What are the HIV mouth symptoms?

What are the HIV mouth symptoms?

What’s covered?

What is HIV?

The human immunodeficiency virus (HIV) is a virus that mainly targets our body’s immune system, interfering with the body’s ability to fight infection and disease, which makes a person more susceptible to infections. Infection usually leads to a syndrome called acquired immunodeficiency syndrome (AIDS).

At present, HIV/AIDS has no known cure but with the right medications and precautions, controlling the infection is possible. The major risk factors for acquiring the virus include having multiple sexual partners and contact with infected body fluids like blood, semen, or vaginal fluids. It can also be transmitted from a mother to a child through the placenta.

If you are ever worried about your HIV status, be sure to take a look at our list of rapid tests, available here. Symptoms will vary depending on the stage of infection but might include a fever, headache, rash, or sore throat. As the disease progresses, other signs and symptoms may develop, such as swollen lymph nodes, weight loss, fever, diarrhoea, and cough.

What are the oral manifestations of HIV?

HIV-positive patients are 70-90% likely to develop oral lesions during the disease. Oral lesions can be classified based on their cause. According to the University of British Columbia Dentistry, the oral manifestations of HIV are as follows:


Fungal lesions

  • Oral Candidiasis (Thrush): whitish yellow, soft and creamy patches that can be scraped off.
  • Angular Cheilitis (Perleche): cracking at the corners of the mouth.

Viral lesions

  • Oral Hairy Leukoplakia white streaky, hairy patches usually on the side of the tongue that cannot be wiped off
  • Aphthous Ulcer: a small, shallow sore inside the mouth or at the base of the gums
  • Herpes simplex virus (HSV 1 & 2): single or multiple bubbles typically rupture to cause painful ulcers.
  • Herpes zoster virus (Shingles): unilateral, with skin and mucosa eruption of maculopapular, linear, clustered vesicles(bubbles)
  • Human Papillomavirus (HPV): white or pink warts that are single or multiple.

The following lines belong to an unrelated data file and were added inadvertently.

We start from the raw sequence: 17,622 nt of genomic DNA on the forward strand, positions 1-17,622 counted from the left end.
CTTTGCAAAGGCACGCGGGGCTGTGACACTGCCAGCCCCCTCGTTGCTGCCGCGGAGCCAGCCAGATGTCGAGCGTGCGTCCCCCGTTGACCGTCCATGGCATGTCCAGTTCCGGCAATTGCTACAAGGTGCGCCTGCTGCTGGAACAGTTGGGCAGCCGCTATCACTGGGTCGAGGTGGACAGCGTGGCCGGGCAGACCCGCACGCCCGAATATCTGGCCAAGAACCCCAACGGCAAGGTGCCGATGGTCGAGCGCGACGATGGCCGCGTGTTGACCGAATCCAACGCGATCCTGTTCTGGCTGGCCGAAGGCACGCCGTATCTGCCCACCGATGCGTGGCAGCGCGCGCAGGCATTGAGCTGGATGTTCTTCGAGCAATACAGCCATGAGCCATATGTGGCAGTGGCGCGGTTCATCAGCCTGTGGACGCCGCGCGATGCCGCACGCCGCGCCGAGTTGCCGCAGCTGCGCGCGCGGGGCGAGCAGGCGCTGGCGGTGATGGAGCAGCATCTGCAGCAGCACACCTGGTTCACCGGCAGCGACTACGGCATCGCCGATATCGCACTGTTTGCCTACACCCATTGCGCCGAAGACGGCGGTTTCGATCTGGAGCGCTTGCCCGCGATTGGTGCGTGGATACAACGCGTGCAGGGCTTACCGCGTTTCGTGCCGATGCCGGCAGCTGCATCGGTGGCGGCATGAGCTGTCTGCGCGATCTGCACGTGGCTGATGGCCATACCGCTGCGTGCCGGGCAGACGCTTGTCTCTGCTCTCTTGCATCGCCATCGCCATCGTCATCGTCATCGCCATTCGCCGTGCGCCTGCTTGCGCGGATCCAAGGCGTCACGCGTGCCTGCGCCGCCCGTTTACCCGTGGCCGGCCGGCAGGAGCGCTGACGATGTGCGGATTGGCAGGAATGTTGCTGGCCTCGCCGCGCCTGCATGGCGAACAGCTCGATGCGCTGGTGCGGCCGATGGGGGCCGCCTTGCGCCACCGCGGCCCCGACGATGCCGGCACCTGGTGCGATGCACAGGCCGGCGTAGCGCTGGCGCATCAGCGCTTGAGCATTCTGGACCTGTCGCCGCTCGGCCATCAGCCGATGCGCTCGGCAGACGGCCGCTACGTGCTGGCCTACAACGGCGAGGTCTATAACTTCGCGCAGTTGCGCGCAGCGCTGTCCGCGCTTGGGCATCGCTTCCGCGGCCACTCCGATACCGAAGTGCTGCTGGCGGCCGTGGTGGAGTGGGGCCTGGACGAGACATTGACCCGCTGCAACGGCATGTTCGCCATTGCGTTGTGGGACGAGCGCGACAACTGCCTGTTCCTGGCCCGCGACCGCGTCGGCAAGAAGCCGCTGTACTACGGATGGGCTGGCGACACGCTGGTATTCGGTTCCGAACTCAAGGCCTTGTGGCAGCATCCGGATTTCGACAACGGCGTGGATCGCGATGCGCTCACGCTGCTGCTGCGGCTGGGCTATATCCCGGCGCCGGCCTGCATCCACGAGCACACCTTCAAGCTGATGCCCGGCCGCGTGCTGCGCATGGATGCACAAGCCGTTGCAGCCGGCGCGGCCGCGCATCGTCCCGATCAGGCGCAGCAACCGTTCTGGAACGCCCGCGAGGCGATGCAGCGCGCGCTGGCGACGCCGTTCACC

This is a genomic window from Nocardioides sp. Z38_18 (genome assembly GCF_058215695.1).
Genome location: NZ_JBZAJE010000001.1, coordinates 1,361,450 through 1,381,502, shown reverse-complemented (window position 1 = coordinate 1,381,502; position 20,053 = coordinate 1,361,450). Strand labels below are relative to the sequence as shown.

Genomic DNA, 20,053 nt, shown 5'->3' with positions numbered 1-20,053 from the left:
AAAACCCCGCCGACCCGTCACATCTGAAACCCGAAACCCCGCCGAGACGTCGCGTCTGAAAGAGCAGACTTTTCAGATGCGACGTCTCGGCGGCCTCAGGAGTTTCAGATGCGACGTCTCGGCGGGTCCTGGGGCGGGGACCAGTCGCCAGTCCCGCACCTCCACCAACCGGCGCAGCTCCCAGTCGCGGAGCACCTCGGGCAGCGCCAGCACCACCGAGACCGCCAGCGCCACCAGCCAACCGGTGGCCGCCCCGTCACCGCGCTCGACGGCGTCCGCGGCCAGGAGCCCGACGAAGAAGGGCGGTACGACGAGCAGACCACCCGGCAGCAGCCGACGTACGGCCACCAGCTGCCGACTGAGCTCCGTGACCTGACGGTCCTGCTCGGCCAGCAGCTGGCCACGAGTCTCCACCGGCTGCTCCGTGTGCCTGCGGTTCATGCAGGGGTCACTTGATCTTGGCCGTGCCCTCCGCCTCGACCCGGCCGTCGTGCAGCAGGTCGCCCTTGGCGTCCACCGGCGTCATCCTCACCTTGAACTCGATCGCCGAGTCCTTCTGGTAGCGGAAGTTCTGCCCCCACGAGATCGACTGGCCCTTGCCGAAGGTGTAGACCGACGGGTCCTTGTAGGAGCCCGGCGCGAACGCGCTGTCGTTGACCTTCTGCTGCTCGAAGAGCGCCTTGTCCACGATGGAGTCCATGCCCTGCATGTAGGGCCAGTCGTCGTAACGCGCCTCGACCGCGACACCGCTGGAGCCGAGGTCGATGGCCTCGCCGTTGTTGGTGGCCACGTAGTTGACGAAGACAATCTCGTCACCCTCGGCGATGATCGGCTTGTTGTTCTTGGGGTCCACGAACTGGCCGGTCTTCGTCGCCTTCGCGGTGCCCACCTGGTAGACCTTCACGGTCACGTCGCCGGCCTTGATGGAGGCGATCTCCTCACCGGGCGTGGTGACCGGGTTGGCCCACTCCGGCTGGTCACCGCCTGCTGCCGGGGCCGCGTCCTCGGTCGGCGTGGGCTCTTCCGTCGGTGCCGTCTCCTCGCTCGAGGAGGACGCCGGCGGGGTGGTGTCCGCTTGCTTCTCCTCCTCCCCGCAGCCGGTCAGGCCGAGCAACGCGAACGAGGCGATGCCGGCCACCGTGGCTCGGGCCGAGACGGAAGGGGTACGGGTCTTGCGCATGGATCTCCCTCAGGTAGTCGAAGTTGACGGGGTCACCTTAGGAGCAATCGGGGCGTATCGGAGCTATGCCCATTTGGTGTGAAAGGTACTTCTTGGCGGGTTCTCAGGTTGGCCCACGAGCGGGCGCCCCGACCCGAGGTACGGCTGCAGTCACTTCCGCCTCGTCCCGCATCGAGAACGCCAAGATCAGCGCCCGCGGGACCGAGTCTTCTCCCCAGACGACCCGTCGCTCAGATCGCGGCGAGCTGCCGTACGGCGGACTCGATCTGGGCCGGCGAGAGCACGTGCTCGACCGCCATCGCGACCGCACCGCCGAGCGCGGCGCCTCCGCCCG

• Cytomegalovirus (CMV): painful, large, sharply demarcated, non-specific, and punched out usually on the roof of the mouth or the gums but occasionally on the cheeks, lips, tongue, and pharynx.

Bacterial lesions

  • Linear Gingival Erythema: distinct red banding along the gingival margin Not Transmissible
  • Necrotizing Ulcerative Gingivitis: painful, swollen, red, bleeding gums with ulcers and foul mouth odour.
  • Necrotizing Ulcerative Periodontitis: rapid destruction of gum tissue and supporting bone, associated with foul odour and pain.


  • Kaposi’s Sarcoma can be blue, red, or purple, one or more, raised or flat, macules, papules, or patches on the palate (most commonly in the roof of the mouth, hard and soft palates), gums, cheeks, and/or tongue.
  • Non-Hodgkins Lymphoma Rapidly growing masses or macules or nonhealing ulcers anywhere in the mouth.
  • Squamous Cell Carcinoma (cancer) May present as leukoplakia (whitish), erythroplakia (reddish), or a combination of both, or as ulcers or masses.

In summary, HIV infection can target the immune system and weaken it, which leads to multiple symptoms if not diagnosed and treated early on. If left untreated, HIV can progress to affect every system in your body, causing AIDS. Simple HIV tests are available here. Knowing the risk factors and avoiding them is key to preventing HIV infection.
Share article
Get 10% off your first order
Get 10% off your first order

Plus get the inside scoop on our latest content and updates in our monthly newsletter.